Dog Day Disasters

There are many reasons why you shouldn’t get a dog. So if you are thinking of acquiescing to the demands of your off-spring (or trying to convince your husband to bow to yours) you may wish to read the following first, just to help you arrive at an informed decision.

I have spent a great deal of time during this Lockdown period, convinced that my family are trying to gas light me. Perhaps you have felt the same. Here’s how it goes:

ME: Where’s my phone?

OFF-SPRING (in unison, playing on their f**king Nintendo): Don’t know. (And don’t fecking care either).

Two hours later the phone is located on their bedroom floor where one child films another leaping from bed to bed while giving a running commentary in a fake and grating American accent.

Now the dog has started conspiring against me too. Single slippers are deposited on the lawn, as are table tennis bats. When I’m weeding and set down my trowel for five seconds she make off with that too, and my gardening gloves don’t fare any better. I constantly lose things anyway so I don’t need children and animals adding to my messy, muddled mind.

I’m not sure whether our dog thinks she is a person or whether she regards the rest of us as her pack of dogs. Either way, she likes to be very involved in every activity, and whines pitifully if the children have the audacity to go into the garden without her. LSB went for a snooze the other day and woke up with her asleep beside him, head on the pillow. He jumped, I laughed, she snored. It’s like having a shadow following us about and God help her when normality returns, because she won’t want to be left.

The cat is still non-plussed at her arrival, especially because Tilly devours all her food which is costing us a fortune in fecking Gourmet Purina pouches. At least they have settled down around each other now- the first few weeks it was like living in an episode of ‘The Wire.’

I am acquainted with a local poet, whose Twitter bio reads: ‘Servant to a menagerie of creatures.’ Join the club, I thought at five this morning, as I wandered around the garden trying to convince the dog to pee. This is not the norm, I might add, but unfortunately when your greyhound manages to impale herself on some unknown sharp object while on her morning walk to the meadow, this is the outcome.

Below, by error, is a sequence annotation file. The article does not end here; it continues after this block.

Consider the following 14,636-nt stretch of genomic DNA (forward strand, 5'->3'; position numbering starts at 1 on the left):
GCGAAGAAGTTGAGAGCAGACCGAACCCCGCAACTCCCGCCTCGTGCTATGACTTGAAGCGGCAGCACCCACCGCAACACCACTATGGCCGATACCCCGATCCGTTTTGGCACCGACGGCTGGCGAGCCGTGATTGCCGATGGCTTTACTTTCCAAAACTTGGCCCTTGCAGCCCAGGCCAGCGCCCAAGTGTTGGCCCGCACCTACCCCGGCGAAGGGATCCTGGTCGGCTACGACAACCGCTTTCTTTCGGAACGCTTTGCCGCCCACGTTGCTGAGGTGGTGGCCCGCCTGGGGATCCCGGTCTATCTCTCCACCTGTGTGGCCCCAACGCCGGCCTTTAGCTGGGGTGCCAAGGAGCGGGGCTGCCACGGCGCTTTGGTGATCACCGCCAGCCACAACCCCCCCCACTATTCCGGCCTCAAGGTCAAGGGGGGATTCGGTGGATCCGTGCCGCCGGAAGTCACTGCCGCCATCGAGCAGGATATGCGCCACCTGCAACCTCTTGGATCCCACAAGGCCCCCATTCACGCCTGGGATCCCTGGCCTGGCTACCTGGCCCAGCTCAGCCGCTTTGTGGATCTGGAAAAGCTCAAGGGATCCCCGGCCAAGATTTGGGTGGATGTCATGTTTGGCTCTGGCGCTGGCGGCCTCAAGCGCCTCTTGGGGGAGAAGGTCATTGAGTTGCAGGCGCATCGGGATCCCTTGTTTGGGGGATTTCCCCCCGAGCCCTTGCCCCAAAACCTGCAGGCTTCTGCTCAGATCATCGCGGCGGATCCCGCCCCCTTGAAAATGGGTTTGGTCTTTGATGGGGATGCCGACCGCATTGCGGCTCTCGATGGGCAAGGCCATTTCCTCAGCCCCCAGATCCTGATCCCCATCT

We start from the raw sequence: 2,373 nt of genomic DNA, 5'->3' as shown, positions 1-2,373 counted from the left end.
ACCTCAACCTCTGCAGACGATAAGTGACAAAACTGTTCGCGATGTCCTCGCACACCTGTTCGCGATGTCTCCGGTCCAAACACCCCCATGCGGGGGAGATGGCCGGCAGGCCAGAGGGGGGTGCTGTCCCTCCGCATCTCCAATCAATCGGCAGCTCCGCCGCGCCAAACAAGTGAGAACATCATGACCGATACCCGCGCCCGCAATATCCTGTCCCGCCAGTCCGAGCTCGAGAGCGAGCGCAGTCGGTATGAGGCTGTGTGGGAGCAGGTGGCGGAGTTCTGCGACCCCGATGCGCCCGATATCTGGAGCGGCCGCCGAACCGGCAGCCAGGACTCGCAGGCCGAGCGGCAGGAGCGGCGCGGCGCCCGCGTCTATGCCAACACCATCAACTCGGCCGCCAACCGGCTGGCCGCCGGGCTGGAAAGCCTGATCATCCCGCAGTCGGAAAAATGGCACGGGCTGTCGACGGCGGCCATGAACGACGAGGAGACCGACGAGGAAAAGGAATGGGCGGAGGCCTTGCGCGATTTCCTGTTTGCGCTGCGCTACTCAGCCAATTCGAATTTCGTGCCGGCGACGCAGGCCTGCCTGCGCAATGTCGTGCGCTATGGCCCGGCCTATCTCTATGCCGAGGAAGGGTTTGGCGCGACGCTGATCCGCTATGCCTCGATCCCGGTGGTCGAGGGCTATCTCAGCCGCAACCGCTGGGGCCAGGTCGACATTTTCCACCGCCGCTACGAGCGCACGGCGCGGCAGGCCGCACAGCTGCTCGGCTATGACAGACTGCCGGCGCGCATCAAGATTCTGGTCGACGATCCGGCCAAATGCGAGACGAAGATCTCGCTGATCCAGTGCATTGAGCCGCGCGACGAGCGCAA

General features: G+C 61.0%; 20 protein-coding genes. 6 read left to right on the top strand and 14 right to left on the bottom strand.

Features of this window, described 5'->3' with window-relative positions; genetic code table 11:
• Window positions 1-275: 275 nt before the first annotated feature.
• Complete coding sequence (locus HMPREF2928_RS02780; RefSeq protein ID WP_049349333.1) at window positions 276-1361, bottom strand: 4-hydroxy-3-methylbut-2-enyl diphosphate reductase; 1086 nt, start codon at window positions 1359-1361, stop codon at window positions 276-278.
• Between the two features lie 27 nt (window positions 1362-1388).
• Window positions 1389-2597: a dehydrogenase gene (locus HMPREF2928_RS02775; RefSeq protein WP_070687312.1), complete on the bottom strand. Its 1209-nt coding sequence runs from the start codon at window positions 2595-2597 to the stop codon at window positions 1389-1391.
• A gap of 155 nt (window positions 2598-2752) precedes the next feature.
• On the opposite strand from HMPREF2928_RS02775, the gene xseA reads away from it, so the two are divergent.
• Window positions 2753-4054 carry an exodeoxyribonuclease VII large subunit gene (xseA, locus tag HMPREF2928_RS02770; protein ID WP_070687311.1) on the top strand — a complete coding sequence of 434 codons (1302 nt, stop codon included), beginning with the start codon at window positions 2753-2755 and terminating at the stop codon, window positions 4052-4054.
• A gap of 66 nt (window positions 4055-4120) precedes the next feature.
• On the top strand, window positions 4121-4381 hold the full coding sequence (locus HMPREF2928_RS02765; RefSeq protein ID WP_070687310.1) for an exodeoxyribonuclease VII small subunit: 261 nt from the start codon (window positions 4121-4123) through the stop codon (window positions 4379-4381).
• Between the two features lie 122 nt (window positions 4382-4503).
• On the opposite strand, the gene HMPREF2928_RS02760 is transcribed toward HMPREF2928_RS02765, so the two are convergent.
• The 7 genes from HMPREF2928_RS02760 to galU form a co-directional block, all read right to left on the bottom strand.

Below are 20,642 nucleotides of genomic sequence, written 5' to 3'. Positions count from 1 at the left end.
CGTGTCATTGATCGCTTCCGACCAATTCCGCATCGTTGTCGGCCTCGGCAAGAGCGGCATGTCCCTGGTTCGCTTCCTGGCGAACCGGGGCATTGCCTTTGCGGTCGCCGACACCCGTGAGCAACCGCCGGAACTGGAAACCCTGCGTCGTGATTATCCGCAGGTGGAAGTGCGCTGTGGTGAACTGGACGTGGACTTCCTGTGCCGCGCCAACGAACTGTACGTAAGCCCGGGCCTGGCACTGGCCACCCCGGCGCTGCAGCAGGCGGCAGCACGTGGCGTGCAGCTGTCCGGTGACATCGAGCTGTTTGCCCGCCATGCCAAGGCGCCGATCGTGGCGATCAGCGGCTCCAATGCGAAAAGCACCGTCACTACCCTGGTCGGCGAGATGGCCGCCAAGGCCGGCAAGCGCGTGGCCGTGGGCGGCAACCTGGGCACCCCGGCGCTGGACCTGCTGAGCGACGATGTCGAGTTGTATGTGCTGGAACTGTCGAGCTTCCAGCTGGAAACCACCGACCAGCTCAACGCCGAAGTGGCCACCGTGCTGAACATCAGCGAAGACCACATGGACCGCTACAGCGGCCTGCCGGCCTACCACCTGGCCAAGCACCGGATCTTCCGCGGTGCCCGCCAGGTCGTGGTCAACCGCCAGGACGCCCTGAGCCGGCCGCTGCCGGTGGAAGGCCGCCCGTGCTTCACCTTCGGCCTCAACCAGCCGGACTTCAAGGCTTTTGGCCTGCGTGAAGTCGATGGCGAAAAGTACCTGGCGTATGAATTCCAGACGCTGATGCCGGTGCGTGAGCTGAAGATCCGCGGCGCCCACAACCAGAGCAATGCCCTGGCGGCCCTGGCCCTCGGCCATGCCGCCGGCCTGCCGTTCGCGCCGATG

Some lengthy surgery ensued, and her thigh needed to be all stitched together; no easy feat when you consider the breed’s skin, which is taut and thin. The poor vet didn’t have much to work with. Quite a mischief she did to herself, and we now have to monitor her day and night lest she escapes from her collar of shame and rips out her stitches. She has been put on strict bed rest, which, for a youthful energetic creature like herself, isn’t so much a challenge as an impossibility. Moreso for us, trying to police her. You’d have better luck trying to get Dominic Cummings to STAY AT HOME. Incidentally, when she refused to pee outside this morning I put Saturday’s Guardian on the floor to see if she would urinate on that, but she said no, she’d have another go outside before she’d relieve herself on your man’s face. Finally, when I took off her collar she deigned to go. There’s forty-five minutes of my life I’ll never get back.

She has only managed to defecate once in the last forty-eight hours, due to the combined effects of trauma, a general anaesthetic and a reduced appetite. The Small Child though, still managed to find the solitary shit, and not only stand in it, but proceed to slide down the slide with most of the canine faeces on her trainer, (which were, of course, white) thus necessitating the cleaning of both slide and shoe.

I have thus spent the last two days in a state of high agitation. We are, naturally, besotted with her, and she has rallied so well. The Mothership was dead against me getting a dog, (past experiences have been disastrous) until she met Tilly, and now asks me to send her a photo every day. The reason she was so agin getting her was that it’s just so flipping awful when something happens to them. Plus I’m forever ringing her to whinge about my over-burdened life and there is no doubt that having a dog at least doubles the housework. Even a shorthaired dog like herself moults something shocking.

But getting the dog, (at a lesser extent our tetchy and taciturn cat), has helped bring  us together and give us a common focus during this time of weirdness and social distancing. It helps dispel the angst and gloom, and when I’m not treating them with flea powder and carting them off to the vet, it’s been a welcome reprieve.

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